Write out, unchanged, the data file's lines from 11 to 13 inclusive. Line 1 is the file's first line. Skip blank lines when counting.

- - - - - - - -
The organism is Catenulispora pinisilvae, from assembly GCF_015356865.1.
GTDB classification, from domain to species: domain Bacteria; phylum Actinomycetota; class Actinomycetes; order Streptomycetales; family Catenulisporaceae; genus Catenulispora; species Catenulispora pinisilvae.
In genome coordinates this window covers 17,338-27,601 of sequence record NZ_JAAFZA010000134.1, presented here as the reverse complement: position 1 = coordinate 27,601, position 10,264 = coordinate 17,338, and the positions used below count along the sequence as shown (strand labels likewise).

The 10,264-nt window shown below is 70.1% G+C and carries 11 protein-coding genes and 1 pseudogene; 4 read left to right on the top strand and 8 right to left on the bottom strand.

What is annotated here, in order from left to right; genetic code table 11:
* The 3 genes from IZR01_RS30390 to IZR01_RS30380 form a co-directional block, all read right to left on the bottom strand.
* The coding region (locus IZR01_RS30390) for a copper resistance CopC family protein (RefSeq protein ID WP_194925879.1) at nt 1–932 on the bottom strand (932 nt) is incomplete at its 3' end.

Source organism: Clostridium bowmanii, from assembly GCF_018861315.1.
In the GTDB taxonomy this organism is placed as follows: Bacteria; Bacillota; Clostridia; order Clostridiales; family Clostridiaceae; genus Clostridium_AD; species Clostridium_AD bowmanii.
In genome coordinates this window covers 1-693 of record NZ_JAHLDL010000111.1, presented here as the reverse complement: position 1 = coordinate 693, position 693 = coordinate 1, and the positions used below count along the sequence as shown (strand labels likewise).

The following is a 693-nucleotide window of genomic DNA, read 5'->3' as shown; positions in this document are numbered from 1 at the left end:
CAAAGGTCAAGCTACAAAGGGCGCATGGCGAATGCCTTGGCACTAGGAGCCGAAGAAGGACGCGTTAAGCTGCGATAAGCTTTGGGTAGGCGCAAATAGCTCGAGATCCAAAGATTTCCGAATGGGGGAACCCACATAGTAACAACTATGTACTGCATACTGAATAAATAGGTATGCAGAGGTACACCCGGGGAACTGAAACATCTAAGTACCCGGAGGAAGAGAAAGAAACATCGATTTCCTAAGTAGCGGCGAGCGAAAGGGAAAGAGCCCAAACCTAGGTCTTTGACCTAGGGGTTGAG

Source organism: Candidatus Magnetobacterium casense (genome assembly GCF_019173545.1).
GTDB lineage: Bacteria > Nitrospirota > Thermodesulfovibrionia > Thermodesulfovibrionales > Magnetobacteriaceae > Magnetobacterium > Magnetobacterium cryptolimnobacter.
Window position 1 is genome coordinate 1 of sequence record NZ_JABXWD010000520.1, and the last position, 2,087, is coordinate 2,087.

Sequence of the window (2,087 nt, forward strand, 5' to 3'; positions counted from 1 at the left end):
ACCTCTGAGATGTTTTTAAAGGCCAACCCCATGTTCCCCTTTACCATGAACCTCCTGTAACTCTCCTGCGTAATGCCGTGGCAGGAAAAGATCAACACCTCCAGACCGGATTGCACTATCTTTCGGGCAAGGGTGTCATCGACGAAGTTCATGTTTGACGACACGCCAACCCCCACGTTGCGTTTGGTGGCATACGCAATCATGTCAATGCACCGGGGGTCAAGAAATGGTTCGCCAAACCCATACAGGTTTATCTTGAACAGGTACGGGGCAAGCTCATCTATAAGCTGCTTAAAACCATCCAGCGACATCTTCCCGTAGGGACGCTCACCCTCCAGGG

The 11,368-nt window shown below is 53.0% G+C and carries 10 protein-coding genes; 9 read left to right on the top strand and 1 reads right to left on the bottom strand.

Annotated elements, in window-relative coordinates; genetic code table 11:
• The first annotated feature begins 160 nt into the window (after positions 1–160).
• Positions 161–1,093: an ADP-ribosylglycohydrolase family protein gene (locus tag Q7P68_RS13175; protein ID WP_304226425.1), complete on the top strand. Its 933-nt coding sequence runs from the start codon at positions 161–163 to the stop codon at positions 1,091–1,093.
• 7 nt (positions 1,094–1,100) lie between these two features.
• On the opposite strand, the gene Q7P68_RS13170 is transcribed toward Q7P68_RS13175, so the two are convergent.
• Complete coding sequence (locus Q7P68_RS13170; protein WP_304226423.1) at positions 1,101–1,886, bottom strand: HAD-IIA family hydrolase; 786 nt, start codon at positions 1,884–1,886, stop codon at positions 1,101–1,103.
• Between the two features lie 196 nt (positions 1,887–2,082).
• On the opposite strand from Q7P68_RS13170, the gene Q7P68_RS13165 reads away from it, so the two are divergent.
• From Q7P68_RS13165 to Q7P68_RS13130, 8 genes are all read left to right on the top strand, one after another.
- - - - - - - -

The following is a 693-nucleotide window of genomic DNA, read 5'->3' as shown; positions in this document are numbered from 1 at the left end:
CAAAGGTCAAGCTACAAAGGGCGCATGGCGAATGCCTTGGCACTAGGAGCCGAAGAAGGACGCGTTAAGCTGCGATAAGCTTTGGGTAGGCGCAAATAGCTCGAGATCCAAAGATTTCCGAATGGGGGAACCCACATAGTAACAACTATGTACTGCATACTGAATAAATAGGTATGCAGAGGTACACCCGGGGAACTGAAACATCTAAGTACCCGGAGGAAGAGAAAGAAACATCGATTTCCTAAGTAGCGGCGAGCGAAAGGGAAAGAGCCCAAACCTAGGTCTTTGACCTAGGGGTTGAG

Source organism: Candidatus Magnetobacterium casense (genome assembly GCF_019173545.1).